News eDaily21 Nov 2017

China:Framework for super financial regulator to be ready by March '18

21 Nov 2017

The newly established super financial regulatory body, the Financial Stability and Development Committee (FSDC), is designed to be the top-level executor and coordinator of the State Council's macroeconomic policies rather than to only safeguard the financial sector, according to experts directly involved in the Committee's preparatory work.

The priority task of the FSDC, which made its debut earlier this month with Vice-Premier Ma Kai as its head, is to effectively implement and coordinate economic and financial policy decisions made by the State Council, Mr Chen Daofu, deputy director of the Research Institute of Finance under the State Council's Development Research Centre, told China Daily in an exclusive interview.

Mr Chen's institute has submitted a plan to the State Council setting out the committee's specific responsibilities and organisational structure.

Coordinating and synergising the country's fiscal and monetary policies with key medium- to long-term industry development plans will be another important function for the committee, Mr Chen said.

Mr Wang Gang, deputy head of the institute's Banking Research Department, who was in charge of drafting the report, told China Daily that the key issue is to clarify the committee's area of responsibility, structure and operational mechanism.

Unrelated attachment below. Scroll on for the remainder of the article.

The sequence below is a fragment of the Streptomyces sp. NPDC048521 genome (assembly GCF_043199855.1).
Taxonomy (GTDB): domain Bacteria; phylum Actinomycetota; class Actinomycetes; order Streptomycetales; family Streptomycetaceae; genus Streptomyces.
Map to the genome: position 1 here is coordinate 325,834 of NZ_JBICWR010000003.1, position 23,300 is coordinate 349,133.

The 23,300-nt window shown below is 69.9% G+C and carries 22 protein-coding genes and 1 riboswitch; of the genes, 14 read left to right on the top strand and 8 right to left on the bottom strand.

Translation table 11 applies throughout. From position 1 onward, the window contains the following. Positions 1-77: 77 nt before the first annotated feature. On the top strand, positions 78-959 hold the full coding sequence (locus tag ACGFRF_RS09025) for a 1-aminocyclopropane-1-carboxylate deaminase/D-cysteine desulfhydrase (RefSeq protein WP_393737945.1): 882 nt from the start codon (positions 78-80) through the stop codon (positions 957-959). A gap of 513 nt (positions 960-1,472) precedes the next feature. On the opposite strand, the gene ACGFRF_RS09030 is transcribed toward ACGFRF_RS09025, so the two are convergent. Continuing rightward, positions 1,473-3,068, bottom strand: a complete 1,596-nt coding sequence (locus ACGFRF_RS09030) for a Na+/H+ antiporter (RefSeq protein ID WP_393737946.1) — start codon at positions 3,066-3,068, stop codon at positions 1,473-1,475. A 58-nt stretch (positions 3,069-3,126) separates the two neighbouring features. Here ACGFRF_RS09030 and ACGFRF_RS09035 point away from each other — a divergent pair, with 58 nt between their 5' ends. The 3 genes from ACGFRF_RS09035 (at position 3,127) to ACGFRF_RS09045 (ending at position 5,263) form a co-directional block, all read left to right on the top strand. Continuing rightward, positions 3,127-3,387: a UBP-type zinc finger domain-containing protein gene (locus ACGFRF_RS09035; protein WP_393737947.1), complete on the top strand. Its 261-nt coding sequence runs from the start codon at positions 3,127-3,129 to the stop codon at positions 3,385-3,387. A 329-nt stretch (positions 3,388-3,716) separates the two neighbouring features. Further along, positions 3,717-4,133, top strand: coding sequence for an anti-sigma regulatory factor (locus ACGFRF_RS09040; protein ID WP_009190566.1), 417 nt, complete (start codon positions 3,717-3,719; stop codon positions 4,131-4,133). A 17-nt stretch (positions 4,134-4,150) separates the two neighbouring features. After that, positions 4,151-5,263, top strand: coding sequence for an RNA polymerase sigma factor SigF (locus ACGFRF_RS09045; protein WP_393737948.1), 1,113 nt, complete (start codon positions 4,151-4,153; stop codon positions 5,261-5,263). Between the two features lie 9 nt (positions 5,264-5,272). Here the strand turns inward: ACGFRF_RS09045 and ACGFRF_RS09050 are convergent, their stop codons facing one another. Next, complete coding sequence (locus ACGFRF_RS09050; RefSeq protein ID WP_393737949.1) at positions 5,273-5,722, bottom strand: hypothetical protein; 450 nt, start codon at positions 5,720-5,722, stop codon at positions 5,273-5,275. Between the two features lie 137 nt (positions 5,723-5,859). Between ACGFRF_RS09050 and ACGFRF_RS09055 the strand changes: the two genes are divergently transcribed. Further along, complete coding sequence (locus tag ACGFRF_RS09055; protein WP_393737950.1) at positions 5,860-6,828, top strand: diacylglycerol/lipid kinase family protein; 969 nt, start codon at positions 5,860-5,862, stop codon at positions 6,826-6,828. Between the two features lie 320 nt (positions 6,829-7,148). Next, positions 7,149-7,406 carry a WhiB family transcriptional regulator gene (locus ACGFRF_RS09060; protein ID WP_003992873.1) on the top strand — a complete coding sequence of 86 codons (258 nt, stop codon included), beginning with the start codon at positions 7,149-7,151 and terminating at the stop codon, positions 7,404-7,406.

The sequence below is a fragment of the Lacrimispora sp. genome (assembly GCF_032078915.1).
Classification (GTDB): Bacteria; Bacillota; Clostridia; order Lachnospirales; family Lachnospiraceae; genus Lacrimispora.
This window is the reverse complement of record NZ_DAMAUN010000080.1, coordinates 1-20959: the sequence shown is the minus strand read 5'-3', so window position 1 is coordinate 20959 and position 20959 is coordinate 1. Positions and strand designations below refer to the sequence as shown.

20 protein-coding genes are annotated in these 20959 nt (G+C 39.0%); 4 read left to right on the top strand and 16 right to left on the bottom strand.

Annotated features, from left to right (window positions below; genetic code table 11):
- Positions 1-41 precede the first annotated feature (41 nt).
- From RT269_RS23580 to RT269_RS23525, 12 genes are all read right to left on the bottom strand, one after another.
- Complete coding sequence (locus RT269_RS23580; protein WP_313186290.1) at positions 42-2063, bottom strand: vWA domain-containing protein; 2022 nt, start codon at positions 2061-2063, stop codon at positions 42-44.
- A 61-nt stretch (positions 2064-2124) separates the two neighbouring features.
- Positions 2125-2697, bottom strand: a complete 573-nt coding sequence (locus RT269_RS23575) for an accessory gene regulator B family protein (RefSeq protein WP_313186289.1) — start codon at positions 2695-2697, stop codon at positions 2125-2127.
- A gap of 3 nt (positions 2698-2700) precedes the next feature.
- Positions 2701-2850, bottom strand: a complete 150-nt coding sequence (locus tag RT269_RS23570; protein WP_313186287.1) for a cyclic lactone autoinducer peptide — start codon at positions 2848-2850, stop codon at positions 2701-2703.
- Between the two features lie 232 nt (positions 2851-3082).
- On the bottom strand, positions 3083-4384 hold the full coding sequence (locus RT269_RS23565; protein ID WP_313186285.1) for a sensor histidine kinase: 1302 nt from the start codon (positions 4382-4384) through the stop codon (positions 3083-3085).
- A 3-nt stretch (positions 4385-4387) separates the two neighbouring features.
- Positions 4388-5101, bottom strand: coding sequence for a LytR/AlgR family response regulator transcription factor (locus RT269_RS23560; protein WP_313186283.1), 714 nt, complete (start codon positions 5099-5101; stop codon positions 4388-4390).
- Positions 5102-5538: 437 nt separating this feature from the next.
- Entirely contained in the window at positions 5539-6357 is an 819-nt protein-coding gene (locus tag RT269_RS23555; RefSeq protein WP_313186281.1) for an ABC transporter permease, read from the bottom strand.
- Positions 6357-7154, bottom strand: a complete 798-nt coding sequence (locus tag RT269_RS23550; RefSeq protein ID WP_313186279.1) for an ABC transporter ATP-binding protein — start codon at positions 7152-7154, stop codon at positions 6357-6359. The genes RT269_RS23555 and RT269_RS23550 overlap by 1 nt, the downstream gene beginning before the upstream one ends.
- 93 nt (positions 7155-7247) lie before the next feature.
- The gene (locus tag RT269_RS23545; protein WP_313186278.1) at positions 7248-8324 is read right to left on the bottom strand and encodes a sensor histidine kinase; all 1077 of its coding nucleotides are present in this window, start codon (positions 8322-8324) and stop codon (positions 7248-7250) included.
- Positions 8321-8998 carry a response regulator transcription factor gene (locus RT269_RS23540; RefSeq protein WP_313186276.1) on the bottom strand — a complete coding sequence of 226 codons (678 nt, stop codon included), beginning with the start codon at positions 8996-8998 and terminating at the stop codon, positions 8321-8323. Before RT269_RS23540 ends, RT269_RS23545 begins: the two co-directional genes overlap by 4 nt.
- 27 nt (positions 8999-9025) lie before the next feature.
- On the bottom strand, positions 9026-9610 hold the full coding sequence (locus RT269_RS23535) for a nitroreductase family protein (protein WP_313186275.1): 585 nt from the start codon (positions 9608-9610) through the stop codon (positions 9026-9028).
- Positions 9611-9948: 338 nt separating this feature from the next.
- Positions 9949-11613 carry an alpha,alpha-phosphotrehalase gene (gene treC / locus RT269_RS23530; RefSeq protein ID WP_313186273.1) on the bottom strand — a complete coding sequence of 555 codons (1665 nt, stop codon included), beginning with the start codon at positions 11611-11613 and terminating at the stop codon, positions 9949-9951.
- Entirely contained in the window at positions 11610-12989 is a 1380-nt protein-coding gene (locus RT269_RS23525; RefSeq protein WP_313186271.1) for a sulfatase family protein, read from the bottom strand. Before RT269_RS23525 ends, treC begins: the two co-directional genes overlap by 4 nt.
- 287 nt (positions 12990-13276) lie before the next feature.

According to Mr Wang and Mr Chen, a general framework for the FSDC is expected to be ready before the National People's Congress, which is scheduled to be held in March next year.

As to whether the FSDC will hold regular work meetings and whether a detailed disclosure mechanism will be available are a subject for further discussions, they said.

The central bank, the People's Bank of China (PBOC), will play a dominant role in terms of financial regulation, leading the coordination work with the three regulatory commissions for banking, securities and insurance, he said.

Last Friday, the People's Bank of China outlined the unified standards for regulating asset and wealth management products across the financial sector, worth more than US$15 trillion. The move will cement the central bank's authority and tighten its grip on shadow banking.

The new regulation, aiming to crack down on risky, off-balance-sheet and highly leveraged borrowing among financial institutions, requires that provisions be made amounting to 10% of the management fees on asset and wealth management products.

Asset managers are now barred from offering a guaranteed rate of return to investors, and investors should take all risk on themselves, according to a statement on the PBOC's website.

Personal investors cannot use bank loans as investment capital for these products, while enterprises with high debt levels are banned from these investments, according to the PBOC.

A unified macro-prudential regulatory framework led by the central bank lays the foundation for the supervisory function of the FSDC to prevent systemic risks, said Mr Wang.


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